Covid-19: Was it really a bat?

We know that the Covid-19 pandemic came from a bat in a Wuhan “wet market”, where live wild animals were being sold alongside farm animals, right? And therefore the obvious solution is to ban these markets. Or is it?

In Today on BBC Radio 4 this morning there was an interview with Kate Jones, Professor of Ecology and Biodiversity at University College London, who explained why things, as usual, aren’t so simple.

For a start, it may not have been a bat. Two-thirds of human infectious diseases have an animal source but this is more often a rodent than a bat. (When did you last encounter a bat?)

It’s not the animals’ fault that we are acquiring their diseases more frequently and easily. Deforestation and urban expansion are bringing us more into contact with animals and the increase in the human population makes it more likely that contacts will occur.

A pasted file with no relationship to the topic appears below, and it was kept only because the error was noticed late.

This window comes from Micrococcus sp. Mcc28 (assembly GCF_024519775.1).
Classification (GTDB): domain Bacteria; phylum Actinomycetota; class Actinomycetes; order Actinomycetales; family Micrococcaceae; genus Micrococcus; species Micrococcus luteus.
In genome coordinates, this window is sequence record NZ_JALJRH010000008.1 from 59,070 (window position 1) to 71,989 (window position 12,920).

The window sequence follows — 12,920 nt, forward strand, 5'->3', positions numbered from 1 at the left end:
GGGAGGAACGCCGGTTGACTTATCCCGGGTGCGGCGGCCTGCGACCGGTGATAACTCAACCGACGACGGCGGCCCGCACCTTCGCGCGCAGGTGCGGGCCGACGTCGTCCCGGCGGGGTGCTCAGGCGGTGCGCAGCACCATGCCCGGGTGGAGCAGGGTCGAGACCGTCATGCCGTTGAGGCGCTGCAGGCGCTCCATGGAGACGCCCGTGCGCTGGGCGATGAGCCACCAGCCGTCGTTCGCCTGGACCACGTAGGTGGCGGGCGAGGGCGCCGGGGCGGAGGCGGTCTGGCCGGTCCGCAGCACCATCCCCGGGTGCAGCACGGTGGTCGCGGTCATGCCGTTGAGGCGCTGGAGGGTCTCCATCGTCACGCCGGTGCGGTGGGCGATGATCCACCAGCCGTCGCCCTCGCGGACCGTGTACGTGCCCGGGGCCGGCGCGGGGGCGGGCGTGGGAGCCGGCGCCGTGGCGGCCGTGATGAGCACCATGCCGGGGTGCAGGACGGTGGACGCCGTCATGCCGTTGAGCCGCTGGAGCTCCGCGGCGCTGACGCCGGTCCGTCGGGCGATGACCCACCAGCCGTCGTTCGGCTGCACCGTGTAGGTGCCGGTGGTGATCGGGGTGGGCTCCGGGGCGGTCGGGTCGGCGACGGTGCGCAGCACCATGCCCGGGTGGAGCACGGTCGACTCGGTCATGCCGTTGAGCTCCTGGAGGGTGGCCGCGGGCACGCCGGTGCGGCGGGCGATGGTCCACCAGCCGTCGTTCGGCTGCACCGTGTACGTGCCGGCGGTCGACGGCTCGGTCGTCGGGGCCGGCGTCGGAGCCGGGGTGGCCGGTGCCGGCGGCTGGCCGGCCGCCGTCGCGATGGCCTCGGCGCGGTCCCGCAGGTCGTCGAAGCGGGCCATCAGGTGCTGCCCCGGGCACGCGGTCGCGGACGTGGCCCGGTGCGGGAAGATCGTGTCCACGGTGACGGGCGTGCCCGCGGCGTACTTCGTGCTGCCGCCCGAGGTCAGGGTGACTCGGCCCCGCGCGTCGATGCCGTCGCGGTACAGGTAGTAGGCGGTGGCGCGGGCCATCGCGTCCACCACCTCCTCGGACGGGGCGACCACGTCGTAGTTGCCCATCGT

Banning the “wet markets” probably isn’t the answer, although they shouldn’t include wild animals. They are really farmers’ markets and are an important source of protein for the urban poor.

A ban might have uninitended consequences. It might drive them underground, where they would be uncontrolled and more dangerous. It might also result in intensification of pig farming, which would increase the risk of transmission from wild animals to pigs and then to humans, especially if the farms were sited in rain forests. We are more in contact with pigs and poultry than we are with wild animals.

In summary, predicting the next (perhaps more lethal) pandemic is difficult. It’s a really complicated ecological problem.

Mathematics and Me

Fear of mathematics is common. Many of us experience it and there is is a page in Wikipedia titled Mathematical Anxiety. An aversion to maths is almost a badge of honour for some. People who would be embarrassed to admit to indifference to art, music, or literature often have no hesitation in proclaiming they are unable to understand maths.

I was in that category myself for many years. I think this was at least partly the result of bad teaching. My earliest memory of maths at school is of being a member of a class, aged perhaps six or seven, chanting the multiplication tables in chorus. Rote learning without insight remained a feature of maths for me for many years afterwards.  Continue reading.